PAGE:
Around the time of Frank’s epiphany, another landmark took root near Belton in south Kansas City. In 1956, William Snead built a 10×10 brick room and lit a fire under the floor’s metal grate. Today, pitmaster Matt Gfeller, who began working a pit at 15, tends a legacy proving that when you find a perfect harmony of wood, meat and the room where they meet, you don’t tinker with it. Matt swings open the metal doors of Mr. Snead’s pit and disappears in the smoke. He pushes a pitchfork deep into the black and retrieves a rack of ribs glistening with the “bark” of a perfectly cooked edge.

In other kitchens around Kansas City, you’ll spot plenty of cutting-edge, factory-built stainless­-steel smokers that inject a lot of certainty into the ’cue formula. But the joint where Mr. Snead still watches from a black-and-white photo—all lanky arms, white T-shirt and raw-boned Missouri commitment—demands a pitmaster’s intuition. When you describe the ability to produce consistent meat from the brick room on both a still, humid summer day and a blustery January afternoon, it’s hard to use a better word than art.


Inspiring as tradition may be, fortune and glory shove to the front of the motivation line during the first weekend of every October. The parking lot of the Kansas City Chiefs’ Arrowhead Stadium hosts the American Royal, the planet’s largest BBQ cook-off, where 2014 brought 562 teams from 36 states and 5 nations to compete for almost $100,000 in prizes. Under endless rows of pop-up canopies, cooks skip sleep for most of the weekend, hunting for a winning tweak. As they work, spectators watch for the edge that will turn their next cookout into a neighborhood legend.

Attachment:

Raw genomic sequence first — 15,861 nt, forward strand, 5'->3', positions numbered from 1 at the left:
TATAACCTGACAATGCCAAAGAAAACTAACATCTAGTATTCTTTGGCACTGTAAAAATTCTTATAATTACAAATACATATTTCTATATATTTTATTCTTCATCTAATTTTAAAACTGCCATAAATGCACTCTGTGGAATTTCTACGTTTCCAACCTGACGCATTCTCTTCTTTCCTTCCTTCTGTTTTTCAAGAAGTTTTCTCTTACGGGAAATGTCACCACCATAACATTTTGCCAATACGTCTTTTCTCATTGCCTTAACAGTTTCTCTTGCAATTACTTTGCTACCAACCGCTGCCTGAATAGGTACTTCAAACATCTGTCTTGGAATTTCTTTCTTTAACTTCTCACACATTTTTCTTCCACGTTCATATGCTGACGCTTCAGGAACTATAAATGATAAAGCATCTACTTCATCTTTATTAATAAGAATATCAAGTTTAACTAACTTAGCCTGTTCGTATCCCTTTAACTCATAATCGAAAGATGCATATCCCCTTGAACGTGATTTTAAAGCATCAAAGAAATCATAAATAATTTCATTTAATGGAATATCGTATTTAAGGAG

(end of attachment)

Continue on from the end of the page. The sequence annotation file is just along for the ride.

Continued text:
The job of crowning smoke-pit royalty falls to 600-plus certified Kansas City Barbecue Society (KCBS) judges, all trained by the likes of Mike Lake, a certified “PhB.” Two days before the cook-off, I join 100 other prospective judges at American Royal HQ to learn from Mike, a Burl Ives look-alike who punches words like a drill instructor. Outlining the rules, he says, “There’s no such THING as a McRib in KCBS competition. If there’s rib meat without the BONE, the cook is disQUALified!” He softens when he comes to his favorite class of ‘cue, the bad boy that closes out every KCBS competition the way bull-riding caps every rodeo. “If you thought ribs were your favorite piece of meat,” Mike coos, “sooner or later, brisket’s gonna happen to ya.”

On Friday night—a giant party preceding the serious cooking—I move tent to tent chatting with showstoppers like the guy roasting a side of beef over a Visigoth-grade fire. I drop a mutual friend’s name at the tent of team Gonna Get Messy and get the nod to follow Greg Vincent through the back flap. Tonight’s ribs? Mere prelude. Come Sunday, he’ll pull out the big guns. Glancing around, he lifts a bottle of honey from a dark shelf. “It’s clover,” Greg says in a low voice. “And it’s made by a 13-year-old kid in Olathe. It’s the only stuff I’ll use for competition.”